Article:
Attorneys for Pat McCrory and Roy Cooper campaigns are set to lay out arguments in support of their candidates' positions to the North Carolina State Board of Elections on Tuesday morning.
Tuesday's recount was filed to meet the original date statutorily specified, although the formal recount will not occur until after the county boards of election certify their results.
North Carolina Governor Pat McCrory announced on Tuesday he has officially requested a recount of votes from the November 8 election with official results showing him trailing his Democratic challenger, Attorney General Roy Cooper, by one-tenth of a point.
The Cooper campaign said it came to its larger vote margin by citing election observers in each county who have tallied numbers not yet uploaded onto the election board site.
U.S. Rep. David Price, D-N.C., said critics of the McCrory campaign say the allegations of wrongdoing are an attempt to undermine the legitimacy of N.C. Attorney General Roy Cooper's win.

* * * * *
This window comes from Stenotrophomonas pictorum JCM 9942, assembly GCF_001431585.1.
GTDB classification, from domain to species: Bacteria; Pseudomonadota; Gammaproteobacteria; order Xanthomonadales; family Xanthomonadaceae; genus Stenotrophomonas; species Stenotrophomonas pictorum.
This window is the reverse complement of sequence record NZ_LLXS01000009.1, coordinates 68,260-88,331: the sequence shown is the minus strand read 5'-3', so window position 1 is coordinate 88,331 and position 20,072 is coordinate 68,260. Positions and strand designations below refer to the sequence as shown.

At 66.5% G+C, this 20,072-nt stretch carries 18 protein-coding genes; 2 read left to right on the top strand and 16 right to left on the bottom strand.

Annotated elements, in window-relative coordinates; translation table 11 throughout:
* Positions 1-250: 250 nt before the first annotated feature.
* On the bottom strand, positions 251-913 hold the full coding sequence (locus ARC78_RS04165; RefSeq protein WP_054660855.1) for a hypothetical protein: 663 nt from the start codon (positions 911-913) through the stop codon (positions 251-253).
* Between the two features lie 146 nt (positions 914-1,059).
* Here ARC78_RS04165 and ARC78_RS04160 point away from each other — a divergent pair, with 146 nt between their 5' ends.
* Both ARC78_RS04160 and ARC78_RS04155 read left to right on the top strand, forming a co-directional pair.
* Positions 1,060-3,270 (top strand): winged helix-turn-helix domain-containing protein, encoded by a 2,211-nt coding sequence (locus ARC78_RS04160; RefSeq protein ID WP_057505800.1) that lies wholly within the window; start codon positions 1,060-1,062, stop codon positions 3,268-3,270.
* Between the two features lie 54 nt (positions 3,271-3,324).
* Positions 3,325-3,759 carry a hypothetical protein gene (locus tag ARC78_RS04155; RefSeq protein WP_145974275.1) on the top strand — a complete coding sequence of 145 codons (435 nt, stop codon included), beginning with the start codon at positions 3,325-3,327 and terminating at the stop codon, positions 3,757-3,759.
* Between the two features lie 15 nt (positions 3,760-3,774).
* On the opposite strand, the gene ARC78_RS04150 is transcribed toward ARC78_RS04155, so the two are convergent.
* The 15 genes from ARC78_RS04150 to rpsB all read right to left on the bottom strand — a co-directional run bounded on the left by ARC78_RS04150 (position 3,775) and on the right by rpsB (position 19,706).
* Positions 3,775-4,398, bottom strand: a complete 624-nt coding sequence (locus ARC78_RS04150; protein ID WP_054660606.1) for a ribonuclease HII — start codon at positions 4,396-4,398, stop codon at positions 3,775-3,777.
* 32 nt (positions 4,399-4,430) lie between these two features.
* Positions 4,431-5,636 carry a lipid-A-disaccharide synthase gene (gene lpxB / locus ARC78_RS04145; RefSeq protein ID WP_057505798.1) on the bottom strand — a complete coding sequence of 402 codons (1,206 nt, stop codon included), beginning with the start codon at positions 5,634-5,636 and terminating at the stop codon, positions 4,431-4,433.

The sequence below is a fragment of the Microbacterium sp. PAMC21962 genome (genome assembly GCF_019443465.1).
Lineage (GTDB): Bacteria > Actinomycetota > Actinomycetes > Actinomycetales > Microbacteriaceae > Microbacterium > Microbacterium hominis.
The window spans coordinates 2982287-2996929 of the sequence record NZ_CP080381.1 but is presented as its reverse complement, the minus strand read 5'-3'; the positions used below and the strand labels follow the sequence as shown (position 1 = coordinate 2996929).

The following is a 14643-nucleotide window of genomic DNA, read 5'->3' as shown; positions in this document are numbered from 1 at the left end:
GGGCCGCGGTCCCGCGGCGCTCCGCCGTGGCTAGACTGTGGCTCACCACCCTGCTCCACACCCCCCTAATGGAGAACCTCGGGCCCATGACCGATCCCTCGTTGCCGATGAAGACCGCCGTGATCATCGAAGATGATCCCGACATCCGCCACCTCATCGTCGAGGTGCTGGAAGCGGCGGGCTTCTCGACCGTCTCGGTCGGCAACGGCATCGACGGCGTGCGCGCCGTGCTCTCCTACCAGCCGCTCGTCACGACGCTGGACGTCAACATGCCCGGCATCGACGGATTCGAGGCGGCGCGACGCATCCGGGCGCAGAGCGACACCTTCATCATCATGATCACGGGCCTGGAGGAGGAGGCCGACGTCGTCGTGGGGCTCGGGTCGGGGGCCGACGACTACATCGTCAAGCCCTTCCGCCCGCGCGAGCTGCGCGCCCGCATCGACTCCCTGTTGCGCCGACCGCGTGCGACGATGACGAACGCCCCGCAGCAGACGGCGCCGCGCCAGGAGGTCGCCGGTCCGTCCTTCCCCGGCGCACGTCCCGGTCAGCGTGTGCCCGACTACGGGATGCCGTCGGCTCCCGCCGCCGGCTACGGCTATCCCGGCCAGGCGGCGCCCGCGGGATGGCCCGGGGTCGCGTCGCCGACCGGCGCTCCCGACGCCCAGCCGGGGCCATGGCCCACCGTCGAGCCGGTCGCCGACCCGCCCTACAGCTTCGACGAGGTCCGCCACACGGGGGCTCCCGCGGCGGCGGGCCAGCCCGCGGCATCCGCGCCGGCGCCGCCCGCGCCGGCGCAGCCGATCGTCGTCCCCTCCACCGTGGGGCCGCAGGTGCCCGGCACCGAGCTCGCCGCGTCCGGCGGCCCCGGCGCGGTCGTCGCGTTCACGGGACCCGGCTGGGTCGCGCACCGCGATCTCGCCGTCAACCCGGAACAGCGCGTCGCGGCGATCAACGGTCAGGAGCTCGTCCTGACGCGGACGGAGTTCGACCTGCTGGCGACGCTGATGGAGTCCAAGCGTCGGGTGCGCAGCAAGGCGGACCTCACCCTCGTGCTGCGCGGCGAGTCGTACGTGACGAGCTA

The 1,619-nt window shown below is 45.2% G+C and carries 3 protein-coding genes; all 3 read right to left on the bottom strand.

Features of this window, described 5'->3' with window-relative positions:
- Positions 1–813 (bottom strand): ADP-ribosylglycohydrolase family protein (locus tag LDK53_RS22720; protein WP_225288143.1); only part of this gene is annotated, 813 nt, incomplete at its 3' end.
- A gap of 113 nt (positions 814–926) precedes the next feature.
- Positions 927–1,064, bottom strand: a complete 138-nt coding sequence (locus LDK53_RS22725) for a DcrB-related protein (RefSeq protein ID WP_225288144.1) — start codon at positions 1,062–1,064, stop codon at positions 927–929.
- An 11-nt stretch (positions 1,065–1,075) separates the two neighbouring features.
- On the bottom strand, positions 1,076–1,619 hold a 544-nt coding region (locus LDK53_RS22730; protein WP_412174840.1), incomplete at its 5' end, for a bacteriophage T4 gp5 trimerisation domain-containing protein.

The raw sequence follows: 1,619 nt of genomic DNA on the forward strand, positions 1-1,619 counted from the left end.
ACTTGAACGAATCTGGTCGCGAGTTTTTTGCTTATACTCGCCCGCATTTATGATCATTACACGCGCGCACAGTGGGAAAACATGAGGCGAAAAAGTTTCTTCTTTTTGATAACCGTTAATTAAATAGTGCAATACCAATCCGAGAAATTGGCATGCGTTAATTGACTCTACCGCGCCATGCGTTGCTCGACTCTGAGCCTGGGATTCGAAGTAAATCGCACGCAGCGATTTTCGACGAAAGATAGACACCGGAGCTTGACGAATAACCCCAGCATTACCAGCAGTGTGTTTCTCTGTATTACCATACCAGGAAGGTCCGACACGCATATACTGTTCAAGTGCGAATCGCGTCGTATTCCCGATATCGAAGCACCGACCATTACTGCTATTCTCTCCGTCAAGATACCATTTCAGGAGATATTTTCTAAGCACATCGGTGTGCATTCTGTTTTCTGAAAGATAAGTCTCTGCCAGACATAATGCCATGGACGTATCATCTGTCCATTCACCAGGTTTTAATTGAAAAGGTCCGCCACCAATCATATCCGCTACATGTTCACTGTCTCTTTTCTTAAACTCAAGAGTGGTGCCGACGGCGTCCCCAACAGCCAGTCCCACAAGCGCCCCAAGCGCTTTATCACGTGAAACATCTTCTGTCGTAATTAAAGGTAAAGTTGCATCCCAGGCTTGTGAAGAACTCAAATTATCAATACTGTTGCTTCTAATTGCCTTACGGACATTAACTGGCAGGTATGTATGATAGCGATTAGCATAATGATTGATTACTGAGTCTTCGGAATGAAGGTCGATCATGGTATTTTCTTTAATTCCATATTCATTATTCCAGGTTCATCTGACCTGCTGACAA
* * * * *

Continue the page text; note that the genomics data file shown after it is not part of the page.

At least eight county election boards controlled by Republicans have rejected McCrory's appeals so far. We have already witnessed Roy Cooper's lack of regard for justice in North Carolina when he was stripped of control of the State Bureau of Investigation. "And that's what we're seeing here", said Logan Smith of Progress NC. The court said the law illegally suppressed black votes. "Instead of attacking North Carolina voters and undermining our democratic process, Governor McCrory needs to accept his defeat and concede", Elias said in a news release.
Gov. McCrory has questioned votes in more than half of North Carolina's counties.
The hearing started promptly at 10 a.m. Tuesday.
The arguments will be made by each side as part of a special meeting convened by the board to discuss guidance the board will provide to county boards of elections regarding protests that have been filed.
Progressive leaders are calling on Gov. McCrory to concede to Cooper.
North Carolina state law says that if the legitimacy of the election and voting process is questioned, it's up to the state legislature to decide who is the victor.
Given the closeness of the race, McCrory's camp says it makes sense to wait until every last vote is counted for either side to claim victory.
We want to give the McCrory camp the benefit of a doubt, but as this continues to drag out and embarrass our state, it sounds more like sour grapes than concern for the democratic process.
Local elections boards are continuing to resolve protests and count any remaining absentee and provisional ballots.
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